Four months ago, with the state budget feeling the pinch of a diving economy, Texas' 24,000 correctional officers cheered the news that the Legislature had given them a 3.5 percent pay raise, effective this fall.Maybe this is partly happening because TDCJ officials aren't feeling the same staffing pressure they were this time a year ago, when they first proposed 20% raises for the next biennium to the Legislature. When the session began in January, TDCJ was more than 3,000 guards short statewide, as it had been chronically for a number of years. But front-end hiring bonuses and a tanking economy combined (with somewhat surprising rapidity) to fill up a couple of thousand of those empty slots by mid-year.
By Friday, that thrill was fading: Prison officials acknowledged correctional officers will get slightly less — 3.35 percent — while their bosses will get more — for some, raises of more than 8 percent.
The difference in the size of the raises for correctional officers amounts to about $51 a year in most cases. But to some of Texas' prison employees, who are among the lowest paid in the United States, the change represents a broken promise — in a system where such things can sometimes turn into nettlesome problems for administrators.
Dozens of correctional officers are reportedly filing grievances on the issue.
"You talk about a morale buster — this is it," said Brian Olsen, executive director of a Huntsville union that represents about 5,000 correctional officers in Texas. "It's crazy to me that they'd take any percentage away from the officers, the lowest paid, so they can pay the supervisors more."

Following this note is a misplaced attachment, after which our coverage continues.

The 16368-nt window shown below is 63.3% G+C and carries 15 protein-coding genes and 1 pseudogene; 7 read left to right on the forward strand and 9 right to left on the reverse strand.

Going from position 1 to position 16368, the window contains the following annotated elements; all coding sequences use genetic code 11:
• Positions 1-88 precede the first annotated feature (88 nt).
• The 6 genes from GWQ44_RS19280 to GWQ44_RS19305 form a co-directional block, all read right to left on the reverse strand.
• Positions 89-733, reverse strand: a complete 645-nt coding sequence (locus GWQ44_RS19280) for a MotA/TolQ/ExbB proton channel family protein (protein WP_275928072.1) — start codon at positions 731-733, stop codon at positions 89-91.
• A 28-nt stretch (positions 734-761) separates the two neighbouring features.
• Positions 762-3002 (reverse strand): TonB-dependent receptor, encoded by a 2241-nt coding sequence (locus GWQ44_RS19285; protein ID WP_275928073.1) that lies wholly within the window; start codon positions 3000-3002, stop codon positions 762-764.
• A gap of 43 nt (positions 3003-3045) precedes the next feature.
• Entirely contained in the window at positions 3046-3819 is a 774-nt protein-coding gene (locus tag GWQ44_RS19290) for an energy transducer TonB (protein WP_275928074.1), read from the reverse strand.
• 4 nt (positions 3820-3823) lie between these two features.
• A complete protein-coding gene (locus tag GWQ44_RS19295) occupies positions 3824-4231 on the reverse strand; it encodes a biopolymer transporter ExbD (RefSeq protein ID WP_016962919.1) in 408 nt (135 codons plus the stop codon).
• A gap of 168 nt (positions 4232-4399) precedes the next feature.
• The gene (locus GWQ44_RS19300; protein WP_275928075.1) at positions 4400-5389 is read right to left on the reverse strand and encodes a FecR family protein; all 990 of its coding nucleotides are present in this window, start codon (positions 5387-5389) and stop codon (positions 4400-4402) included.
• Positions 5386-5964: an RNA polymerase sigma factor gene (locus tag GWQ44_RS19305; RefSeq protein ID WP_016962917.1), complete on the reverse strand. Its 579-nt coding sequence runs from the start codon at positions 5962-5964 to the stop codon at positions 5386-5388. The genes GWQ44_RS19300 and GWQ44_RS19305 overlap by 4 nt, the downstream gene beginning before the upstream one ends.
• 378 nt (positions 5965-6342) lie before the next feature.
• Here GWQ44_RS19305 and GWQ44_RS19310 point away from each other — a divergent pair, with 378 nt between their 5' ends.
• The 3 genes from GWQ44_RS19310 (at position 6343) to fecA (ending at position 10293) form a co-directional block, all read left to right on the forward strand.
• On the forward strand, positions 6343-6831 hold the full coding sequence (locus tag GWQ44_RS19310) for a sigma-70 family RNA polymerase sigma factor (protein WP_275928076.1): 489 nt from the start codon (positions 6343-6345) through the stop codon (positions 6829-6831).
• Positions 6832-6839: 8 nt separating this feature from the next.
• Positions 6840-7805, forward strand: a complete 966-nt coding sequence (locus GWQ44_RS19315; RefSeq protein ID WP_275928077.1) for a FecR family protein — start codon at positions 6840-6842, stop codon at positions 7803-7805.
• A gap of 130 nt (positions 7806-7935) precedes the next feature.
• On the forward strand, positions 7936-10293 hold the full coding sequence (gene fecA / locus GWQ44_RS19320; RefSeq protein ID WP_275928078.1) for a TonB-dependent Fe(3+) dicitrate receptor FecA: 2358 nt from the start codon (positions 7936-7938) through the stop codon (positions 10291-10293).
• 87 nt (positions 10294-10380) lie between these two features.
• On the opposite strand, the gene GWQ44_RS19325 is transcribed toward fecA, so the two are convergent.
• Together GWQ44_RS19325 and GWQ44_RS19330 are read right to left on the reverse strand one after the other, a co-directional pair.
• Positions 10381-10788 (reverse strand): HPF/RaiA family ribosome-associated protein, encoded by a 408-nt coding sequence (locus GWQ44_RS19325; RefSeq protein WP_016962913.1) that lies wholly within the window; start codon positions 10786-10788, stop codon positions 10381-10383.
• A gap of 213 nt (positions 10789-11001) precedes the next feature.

Now, the agency likely doesn't see pay hikes as being quite so critical to solving an immediate understaffing crisis. Their priorities have changed since they asked for the money, in other words.
TDCJ says they're following a legislative mandate by shifting the raises to supervisors, while House Corrections Committee Chairman Jim McReynolds told Ward, ""For crying out loud, this was never the intent of the Legislature ... We said we wanted a 3.5 percent increase for each year, and that's what we meant ... To have supervisors getting a lot more like this was never on our radar screen."
I don't know who is correct on the legalities in this he-said/she-said situation. (MORE: According to a commenter, "The State Auditors Office's changed the schedule B job classifications and salaries, which is contained in the budget [SB 1] and passed by the legislature. TDCJ, like other state agencies, can not pay less than the minimum on the new schedule, which increased the supervisors' pay.") Certainly McReynolds is right, though, that larger pay hikes for supervisors were never part of the public debate nor any presentation I'm aware of by TDCJ to the Lege.
Given the rotten economy and competing financial obligations, it's true as TDCJ spokeswoman Michelle Lyons said that prison staff were lucky to receive the raises they got. But it appears agency leaders will fritter away any morale benefits from the raises by this petty dipping into the line staff's pockets. From a symbolic perspective, this will be a disappointing and frustrating outcome for workers, made more poignant because TDCJ administrators spent two years touting line staff's needs while begging for money at every turn up at the capitol.